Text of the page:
Gateway Arch history
The Gateway Arch is one of the main features of the Jefferson National Expansion Memorial, together with the Old Courthouse and the Museum of Westward Expansion.
The memorial area was founded in 1935 in honor of the third US President Thomas Jefferson and the Louisiana Purchase. The Louisiana Purchase was a deal Jefferson made between the United States and France, were France sold much of today’s central US to the newly formed country, which effectively more than doubled the size of the United States.
While the memorial area has been around since 1935, the planning of the arch didn’t begin until after the Second World War. In 1947, a nationwide architectural competition for the design of a new monument was held which was won by the Finnish-American architect Eero Saarinen. His winning entry was what stands today; the massive Gateway Arch.
The construction of the arch itself began later in 1963; it stood finished in 1965 and was opened to the public two years later. During construction, both two legs were built up simultaneously. The base of each leg at ground level had an pengineering tolerancep of one sixty-fourth of an inch, or else the two legs would not meet at the top, so there was a need of great engineering precision to make it work.
An unexpected problem
The construction team faced another problem when the time came to connect both legs together at the top. The sunlight hitting the south leg caused the metals to expand slightly, which prevented it from aligning precisely with the north leg. In order to solve this problem, the St. Louis Fire Department was called in and sprayed the south leg with water, in which the metal cooled off and the two legs could be united.
Why visit the Gateway Arch ?
The Gateway Arch is an impressive sight and a marvel of engineering. The Gateway Arch is made of a stainless steel skin covering two carbon steel walls. It stands an impressive 192 meters tall and 192 meters wide. While the outside of the arch is certainly impressive, one shouldn’t forget its inside.
Gateway Arch Interior
The interior of the arch is hollow and contains a highly unique transport system which leads to an observation deck at the top. Visitors looking carefully at the top of the arch can actually see the observation deck’s small windows. The transport system functions as a combination between an elevator and a tram, with a 40-passenger train made up of eight five-passenger capsules in each leg. Each capsule rotates 155 degrees during the trip to the top of the arch. When the capsule starts out from the lower zone the tracks are overhead but as it goes up the arch the tracks then go beneath the capsule.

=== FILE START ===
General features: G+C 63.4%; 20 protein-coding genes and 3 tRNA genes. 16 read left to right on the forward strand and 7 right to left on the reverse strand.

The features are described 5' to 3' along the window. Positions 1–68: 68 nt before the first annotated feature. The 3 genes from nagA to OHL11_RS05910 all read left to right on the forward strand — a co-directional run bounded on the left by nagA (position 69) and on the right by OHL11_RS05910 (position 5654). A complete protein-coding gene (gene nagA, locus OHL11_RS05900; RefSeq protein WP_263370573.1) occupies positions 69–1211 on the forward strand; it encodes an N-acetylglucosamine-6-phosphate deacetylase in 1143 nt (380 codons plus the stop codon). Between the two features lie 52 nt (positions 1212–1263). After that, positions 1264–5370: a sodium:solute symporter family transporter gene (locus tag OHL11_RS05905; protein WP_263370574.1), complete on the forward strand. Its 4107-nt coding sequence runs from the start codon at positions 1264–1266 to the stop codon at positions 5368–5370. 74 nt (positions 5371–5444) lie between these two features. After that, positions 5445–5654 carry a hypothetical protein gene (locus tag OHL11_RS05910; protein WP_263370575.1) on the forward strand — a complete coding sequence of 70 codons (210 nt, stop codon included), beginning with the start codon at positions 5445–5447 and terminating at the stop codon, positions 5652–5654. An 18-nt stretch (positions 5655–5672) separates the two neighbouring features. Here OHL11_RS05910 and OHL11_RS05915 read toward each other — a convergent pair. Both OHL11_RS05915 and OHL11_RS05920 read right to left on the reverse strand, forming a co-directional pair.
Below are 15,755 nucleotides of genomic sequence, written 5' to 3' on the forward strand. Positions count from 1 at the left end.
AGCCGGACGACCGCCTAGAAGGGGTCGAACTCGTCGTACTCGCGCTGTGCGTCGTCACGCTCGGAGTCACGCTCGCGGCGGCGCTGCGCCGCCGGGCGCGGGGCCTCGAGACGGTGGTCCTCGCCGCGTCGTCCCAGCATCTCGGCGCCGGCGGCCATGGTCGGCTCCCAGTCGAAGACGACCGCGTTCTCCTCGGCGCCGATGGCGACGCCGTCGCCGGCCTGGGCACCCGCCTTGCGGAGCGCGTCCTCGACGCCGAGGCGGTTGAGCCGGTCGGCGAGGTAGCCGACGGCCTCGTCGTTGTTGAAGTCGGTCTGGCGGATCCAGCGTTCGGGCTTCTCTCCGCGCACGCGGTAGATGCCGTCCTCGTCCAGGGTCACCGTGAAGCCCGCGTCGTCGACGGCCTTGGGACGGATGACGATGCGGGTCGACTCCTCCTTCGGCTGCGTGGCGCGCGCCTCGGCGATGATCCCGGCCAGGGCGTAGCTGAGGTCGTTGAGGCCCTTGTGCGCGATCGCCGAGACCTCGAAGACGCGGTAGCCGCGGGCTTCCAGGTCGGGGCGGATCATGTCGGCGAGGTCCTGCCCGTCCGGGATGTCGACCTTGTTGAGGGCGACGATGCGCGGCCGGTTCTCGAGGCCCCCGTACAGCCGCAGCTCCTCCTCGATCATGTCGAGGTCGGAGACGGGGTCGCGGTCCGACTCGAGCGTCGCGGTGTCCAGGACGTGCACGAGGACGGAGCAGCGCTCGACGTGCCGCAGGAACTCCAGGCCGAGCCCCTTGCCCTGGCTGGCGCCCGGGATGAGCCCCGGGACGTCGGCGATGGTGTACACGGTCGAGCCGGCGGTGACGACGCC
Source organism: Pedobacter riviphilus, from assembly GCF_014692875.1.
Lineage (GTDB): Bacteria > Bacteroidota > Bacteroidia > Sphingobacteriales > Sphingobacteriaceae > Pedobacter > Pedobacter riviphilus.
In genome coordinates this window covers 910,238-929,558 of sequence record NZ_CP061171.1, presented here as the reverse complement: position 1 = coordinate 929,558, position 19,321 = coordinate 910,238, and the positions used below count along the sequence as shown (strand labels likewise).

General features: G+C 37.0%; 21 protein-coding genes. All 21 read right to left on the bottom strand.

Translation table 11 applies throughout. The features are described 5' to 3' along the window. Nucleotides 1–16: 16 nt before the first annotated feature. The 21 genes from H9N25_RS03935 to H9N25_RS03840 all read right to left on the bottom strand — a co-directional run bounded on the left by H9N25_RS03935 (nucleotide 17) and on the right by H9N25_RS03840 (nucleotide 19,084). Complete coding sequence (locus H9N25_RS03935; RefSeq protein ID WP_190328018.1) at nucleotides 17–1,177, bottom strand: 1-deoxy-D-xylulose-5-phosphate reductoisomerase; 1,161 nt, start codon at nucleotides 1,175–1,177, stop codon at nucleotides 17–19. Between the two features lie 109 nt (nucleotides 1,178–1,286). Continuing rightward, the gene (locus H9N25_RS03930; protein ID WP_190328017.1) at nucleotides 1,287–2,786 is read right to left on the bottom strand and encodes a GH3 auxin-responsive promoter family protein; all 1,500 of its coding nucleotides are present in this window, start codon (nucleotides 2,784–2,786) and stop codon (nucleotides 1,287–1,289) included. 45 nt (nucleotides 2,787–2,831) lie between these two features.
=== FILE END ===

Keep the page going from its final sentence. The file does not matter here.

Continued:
There is also a conventional elevator reaching halfway up and 1076 stepped stairways for emergency use only. A trip to the top and back takes around 10 minutes. The view from the top is great. On a clear day, one can see up to 48 kilometers, from the City of St. Louis to the west across the Mississippi river and southern Illinois with its Native American culture mounds to the east.
The visitor center
The entrance to the arch is from the underground visitor center, located directly underneath it. From the visitor center, one can move to either base of the arch and enter the tramway through its narrow double doors. Under the arch, visitors will also find the Museum of Westward Expansion. The museum documents man’s irrepressible urge to explore and the expansion of the United States. This museum is a must for anyone interested in history in general and American history in particular.
A daredevil’s heaven
Throughout the years, the arch has been the place of several notable stunts and events. More than 10 light aircrafts have successfully flow under the arch and people have been trying to scale and land with parachute on top of it, more or less successfully.
A spectacular site
Today, the Gateway Arch has become the iconic image of St. Louis and a gateway between western and eastern US. It is also one of the very tallest monuments in the whole US with its mighty 192m. Majestic in its concept, magnificent with its surroundings and unique in its execution, the Gateway Arch is something for history books.
Even though the memorial is of huge proportions, much attention has been giving to detail. The irises of the eyes were sculpted as holes with a cube of granite were left inside to represent the reflection highlight.
This is why the eyes of the presidents look so alive and realistic. Visitors who have access to a binocular and take a close look at the sculpture of Roosevelt will see that even his characteristic glasses are present.
Gateway Arch location
The Gateway Arch is located in central United States, in St Louis, Missouri. The arch lies beautifully located on the banks of the Mississippi River. For the exact location of the Gateway Arch, check out the location map to the right!